What is fermentation in tea?
Tea is often described as either fermented, semi-fermented or not-fermented. The term when applied to tea refers to oxidation, not conversion of sugar to alcohol as in wine. Wine and beer are fermented through the addition of bacteria or yeast to grapes or hops. Tea fermentation occurs when the leaves are exposed to air. Fully fermented tea, such as black teas, are picked – then withered and rolled to fully expose the leaves to oxidation. Fermentation is controlled by adding heat, either through pan firing or steaming.
Fermentation, or oxidation, in green teas is minimized and controlled by applying heat to the leaves almost immediately after picking. This process seals in the grassy flavors and rich nutrients of the tea yielding a green and delicate brew.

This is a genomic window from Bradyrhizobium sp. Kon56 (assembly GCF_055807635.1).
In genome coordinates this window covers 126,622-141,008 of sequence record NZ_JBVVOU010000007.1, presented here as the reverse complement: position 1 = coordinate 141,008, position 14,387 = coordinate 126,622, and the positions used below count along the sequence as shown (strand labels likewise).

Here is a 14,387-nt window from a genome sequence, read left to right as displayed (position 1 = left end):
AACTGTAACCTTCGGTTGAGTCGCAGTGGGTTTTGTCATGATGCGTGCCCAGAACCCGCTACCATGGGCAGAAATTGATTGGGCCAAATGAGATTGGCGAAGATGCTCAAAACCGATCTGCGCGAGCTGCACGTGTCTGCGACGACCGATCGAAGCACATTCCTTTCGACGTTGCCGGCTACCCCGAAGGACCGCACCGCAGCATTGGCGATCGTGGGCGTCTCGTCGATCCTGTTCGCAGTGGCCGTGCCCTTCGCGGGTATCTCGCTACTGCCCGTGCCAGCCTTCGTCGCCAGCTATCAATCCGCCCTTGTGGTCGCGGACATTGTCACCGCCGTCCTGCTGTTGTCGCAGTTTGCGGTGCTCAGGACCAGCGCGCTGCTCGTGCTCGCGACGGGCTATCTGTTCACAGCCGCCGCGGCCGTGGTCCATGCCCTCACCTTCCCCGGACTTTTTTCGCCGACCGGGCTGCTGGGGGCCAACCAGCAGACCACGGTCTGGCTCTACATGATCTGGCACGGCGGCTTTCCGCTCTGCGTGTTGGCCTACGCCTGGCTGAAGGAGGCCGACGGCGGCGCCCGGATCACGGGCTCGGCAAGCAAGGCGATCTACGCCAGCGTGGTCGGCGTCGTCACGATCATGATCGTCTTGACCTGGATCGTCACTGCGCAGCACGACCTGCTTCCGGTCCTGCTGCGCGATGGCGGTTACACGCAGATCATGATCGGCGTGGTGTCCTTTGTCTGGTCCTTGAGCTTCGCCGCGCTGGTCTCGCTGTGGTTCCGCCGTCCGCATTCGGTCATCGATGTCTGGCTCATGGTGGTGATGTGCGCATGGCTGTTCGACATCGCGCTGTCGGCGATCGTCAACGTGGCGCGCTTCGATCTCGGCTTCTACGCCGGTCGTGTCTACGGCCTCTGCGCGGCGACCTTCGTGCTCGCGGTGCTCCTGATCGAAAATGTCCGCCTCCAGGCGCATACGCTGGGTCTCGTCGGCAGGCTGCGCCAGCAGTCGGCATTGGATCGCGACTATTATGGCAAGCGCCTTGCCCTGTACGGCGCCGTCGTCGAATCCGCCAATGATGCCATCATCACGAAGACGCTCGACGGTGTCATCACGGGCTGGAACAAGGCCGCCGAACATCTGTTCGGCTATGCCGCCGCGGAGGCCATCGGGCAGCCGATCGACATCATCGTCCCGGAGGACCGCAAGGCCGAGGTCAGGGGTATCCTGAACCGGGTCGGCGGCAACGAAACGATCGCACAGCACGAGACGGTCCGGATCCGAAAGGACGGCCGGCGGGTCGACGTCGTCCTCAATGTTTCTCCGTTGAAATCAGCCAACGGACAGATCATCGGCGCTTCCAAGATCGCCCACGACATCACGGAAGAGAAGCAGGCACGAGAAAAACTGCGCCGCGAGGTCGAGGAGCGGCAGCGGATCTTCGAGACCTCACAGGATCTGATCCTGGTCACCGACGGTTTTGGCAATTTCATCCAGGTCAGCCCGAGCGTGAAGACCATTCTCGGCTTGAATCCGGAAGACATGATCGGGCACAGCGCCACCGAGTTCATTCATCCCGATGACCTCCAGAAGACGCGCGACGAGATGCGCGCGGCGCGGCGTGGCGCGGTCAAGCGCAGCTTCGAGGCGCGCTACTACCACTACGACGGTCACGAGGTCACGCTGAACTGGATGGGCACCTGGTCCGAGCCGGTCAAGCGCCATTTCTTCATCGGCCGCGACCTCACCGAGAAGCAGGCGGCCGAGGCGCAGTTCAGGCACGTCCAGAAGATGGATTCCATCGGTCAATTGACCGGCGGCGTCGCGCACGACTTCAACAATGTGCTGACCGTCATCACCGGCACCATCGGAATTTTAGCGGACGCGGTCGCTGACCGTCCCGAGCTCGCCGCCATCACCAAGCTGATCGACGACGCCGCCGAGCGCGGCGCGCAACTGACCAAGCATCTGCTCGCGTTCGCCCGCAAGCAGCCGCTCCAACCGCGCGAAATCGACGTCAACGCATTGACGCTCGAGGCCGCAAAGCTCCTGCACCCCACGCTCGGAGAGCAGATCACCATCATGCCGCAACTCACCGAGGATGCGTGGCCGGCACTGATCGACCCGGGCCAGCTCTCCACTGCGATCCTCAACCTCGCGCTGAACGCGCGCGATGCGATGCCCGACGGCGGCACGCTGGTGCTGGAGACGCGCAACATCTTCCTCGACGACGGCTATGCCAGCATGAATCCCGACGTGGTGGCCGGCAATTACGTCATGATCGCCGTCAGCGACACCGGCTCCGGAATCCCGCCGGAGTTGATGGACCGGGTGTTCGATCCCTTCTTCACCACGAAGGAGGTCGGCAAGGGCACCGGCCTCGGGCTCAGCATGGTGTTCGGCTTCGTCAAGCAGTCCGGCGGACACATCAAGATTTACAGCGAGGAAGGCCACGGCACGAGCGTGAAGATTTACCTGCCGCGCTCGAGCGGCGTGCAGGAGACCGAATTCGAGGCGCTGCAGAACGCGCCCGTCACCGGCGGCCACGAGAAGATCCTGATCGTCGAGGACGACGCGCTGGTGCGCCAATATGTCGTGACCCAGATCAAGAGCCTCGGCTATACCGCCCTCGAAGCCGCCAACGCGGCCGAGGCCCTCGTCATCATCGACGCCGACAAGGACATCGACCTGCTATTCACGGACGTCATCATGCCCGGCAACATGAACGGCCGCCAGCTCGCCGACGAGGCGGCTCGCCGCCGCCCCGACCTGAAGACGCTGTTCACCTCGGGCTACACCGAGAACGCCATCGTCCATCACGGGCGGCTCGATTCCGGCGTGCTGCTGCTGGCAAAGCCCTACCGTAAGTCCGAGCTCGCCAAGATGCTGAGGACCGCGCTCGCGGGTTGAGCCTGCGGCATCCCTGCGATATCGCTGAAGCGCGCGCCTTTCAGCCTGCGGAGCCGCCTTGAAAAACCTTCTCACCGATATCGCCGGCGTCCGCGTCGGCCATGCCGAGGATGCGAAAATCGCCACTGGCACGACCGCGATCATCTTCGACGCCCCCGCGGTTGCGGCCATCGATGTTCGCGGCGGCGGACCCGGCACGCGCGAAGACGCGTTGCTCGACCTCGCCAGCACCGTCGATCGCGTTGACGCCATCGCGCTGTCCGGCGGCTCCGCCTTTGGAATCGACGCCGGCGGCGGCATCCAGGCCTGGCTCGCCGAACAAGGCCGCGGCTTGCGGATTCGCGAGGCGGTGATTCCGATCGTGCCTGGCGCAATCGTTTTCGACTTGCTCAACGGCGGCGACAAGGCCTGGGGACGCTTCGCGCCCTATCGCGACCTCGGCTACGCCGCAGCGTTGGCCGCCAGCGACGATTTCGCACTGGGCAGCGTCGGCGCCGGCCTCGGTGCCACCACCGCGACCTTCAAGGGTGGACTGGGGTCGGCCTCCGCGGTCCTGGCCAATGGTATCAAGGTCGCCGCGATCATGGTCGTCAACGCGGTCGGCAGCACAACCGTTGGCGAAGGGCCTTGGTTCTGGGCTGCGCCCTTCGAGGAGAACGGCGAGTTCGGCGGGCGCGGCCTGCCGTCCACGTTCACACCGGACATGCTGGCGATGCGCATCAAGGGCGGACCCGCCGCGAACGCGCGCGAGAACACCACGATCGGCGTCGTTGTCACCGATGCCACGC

Controlling the the fermentation process is a critical step in defining flavor and aroma of tea. Matcha tea is steamed immediately after picking, then air dried and deveined. The result is tencha – dried tea flakes, which are stored throughout the year until the next harvest. Tencha is ground into matcha powder in small batches, then sealed in air-tight packages. Your matcha tea should be date stamped for up to one year from date of packaging. Remember exposure to air, water, heat and light will diminish the flavor, aroma and hue of your tea, Keep matcha in air-tight, light tight canisters in a cool place.